market and enhancing level of investor protection.

Advantages:
Eliminates risk as it does not have physical certificates.
Expedite transfer of shares through electronic transfer.
De-mat account which provides client identification number and
depository identification number.
Account statement which is similar as in case of a bank.
No Stamp duty (tax on legal documents) on transfer of
securities as there is no physical transfer.
Allows a nomination facility
Automatic credit of bonus amount and other benefits
Factoring
Is a financial service for financing credit sales in which
receivables are sold by a company to specialized financial
intermediary called factor.
Factor provides several services to a company that draws an
agreement for managing its receivables.

Parties to factoring:
Seller sells goods on credit to buyer. He gives delivery invoice
and instructs buyer to pay amount due on credit sales to his
agent or factor.
Buyer makes an agreement with seller after negotiating terms
and signing a memorandum of understanding.
Factor is a financial intermediary between buyer and seller.
He is an agent of seller. Factor pays 80% of price in advance
and receives payment from buyer on due date, then remits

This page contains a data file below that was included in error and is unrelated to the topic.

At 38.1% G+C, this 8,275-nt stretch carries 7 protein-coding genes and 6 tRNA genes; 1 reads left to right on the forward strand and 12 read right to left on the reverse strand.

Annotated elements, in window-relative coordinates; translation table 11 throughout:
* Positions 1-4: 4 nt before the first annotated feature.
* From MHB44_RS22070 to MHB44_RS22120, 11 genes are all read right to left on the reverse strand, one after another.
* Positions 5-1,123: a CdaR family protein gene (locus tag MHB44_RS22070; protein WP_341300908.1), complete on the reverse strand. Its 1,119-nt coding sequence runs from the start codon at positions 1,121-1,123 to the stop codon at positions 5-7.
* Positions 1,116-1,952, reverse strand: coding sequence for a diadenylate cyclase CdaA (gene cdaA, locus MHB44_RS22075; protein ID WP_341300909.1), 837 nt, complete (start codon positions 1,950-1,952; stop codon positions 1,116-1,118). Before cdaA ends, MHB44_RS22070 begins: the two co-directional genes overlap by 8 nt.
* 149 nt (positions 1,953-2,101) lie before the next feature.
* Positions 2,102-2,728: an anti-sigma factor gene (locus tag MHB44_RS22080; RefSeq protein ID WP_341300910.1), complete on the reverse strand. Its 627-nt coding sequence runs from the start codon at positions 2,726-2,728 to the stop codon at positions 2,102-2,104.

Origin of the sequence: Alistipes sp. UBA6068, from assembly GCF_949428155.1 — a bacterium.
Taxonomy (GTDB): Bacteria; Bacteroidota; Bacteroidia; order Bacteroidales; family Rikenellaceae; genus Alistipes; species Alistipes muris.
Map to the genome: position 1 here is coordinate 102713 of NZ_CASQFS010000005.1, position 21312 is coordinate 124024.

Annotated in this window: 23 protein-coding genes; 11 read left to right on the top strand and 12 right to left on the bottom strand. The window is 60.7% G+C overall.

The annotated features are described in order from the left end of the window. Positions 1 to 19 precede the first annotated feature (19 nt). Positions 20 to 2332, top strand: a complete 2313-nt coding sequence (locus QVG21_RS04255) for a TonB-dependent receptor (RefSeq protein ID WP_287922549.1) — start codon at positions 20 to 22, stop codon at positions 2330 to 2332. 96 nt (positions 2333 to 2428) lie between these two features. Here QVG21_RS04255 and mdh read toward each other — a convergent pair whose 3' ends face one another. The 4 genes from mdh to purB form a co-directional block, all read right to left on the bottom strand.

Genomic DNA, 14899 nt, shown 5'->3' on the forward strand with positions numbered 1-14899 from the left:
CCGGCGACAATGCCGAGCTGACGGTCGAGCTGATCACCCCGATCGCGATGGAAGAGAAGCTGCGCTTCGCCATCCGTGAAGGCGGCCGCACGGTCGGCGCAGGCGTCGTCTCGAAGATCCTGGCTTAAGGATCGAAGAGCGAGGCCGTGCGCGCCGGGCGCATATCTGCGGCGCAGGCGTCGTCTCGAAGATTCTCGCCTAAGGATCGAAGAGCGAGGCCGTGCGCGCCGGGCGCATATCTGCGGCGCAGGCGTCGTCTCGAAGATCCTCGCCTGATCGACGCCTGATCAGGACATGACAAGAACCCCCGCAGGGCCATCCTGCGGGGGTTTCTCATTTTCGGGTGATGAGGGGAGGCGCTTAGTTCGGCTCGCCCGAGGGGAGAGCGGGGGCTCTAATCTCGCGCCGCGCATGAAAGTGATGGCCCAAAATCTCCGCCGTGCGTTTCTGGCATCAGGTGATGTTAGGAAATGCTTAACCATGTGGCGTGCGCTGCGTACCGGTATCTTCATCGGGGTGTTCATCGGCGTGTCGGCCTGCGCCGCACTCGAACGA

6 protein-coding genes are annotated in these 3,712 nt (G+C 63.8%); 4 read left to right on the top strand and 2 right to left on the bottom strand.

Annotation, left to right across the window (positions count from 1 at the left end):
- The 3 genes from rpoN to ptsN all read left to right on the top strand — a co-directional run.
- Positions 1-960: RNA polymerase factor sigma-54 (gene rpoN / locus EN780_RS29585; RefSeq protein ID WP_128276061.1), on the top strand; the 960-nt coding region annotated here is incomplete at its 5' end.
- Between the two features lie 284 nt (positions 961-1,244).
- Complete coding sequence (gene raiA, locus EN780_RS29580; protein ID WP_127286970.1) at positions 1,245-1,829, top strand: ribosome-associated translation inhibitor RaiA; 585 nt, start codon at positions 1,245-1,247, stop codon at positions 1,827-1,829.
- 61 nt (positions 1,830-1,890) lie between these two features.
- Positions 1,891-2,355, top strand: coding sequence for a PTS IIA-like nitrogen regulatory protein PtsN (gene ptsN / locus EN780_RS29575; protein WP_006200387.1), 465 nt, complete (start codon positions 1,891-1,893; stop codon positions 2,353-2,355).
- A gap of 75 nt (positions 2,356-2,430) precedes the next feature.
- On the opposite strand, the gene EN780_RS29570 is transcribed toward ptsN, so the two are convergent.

balance to seller after deducting his commission.
Types of Factoring
With Recourse Factoring : factor does not take credit risks
which is associated with receivables. Factor has the right to
receive commission and his expenses for maintaining sales
ledger.

Without Recourse Factoring: Factor has to bear all losses that


arise out of irrecoverable receivables. For this he charges a
higher commission which is premium for higher risk.

Factor takes a great interest in business matters of client in this


type of factoring.
Venture Capital
Venture capital is financing that investors provide to startup
companies and small businesses that are believed to have
long-term growth potential. For startups without access to
capital markets, venture capital is an essential source of money.
Risk is typically high for investors, but the downside for the
startup is that these venture capitalists usually get a say in
company decisions.
Venture capitalists make an agreement whereby they support
the project and fund it, in return for monetary gains,
shareholding and acquisition rights in business financed by
them.
Fist venture capital in India was established by IFCI in 1975.
Other venture capital funds in India are
IDBI Venture capital fund
ICICI venture funds management company limited
Credit Rating
Is a service provided by a credit rating agency for evaluating a
security and rating it by grading it according to its quality. An
estimate of the ability of a person or organization to fulfill their
financial commitments, based on previous dealings.
In India credit rating had its inception in 1987 with incorporation
of firsts service company named CRISIL Credit Rating
Information Services of India
Four rating agencies in India which are registered and regulated
by SEBI:
CRISIL
ICRA Investment Information and Credit Rating Agency of India
CARE Credit analysis and Research Ltd.
Duff and Phleps.
Objectives of Credit Rating
To analyze the risks of the company
Provide information to investor for selecting debt securities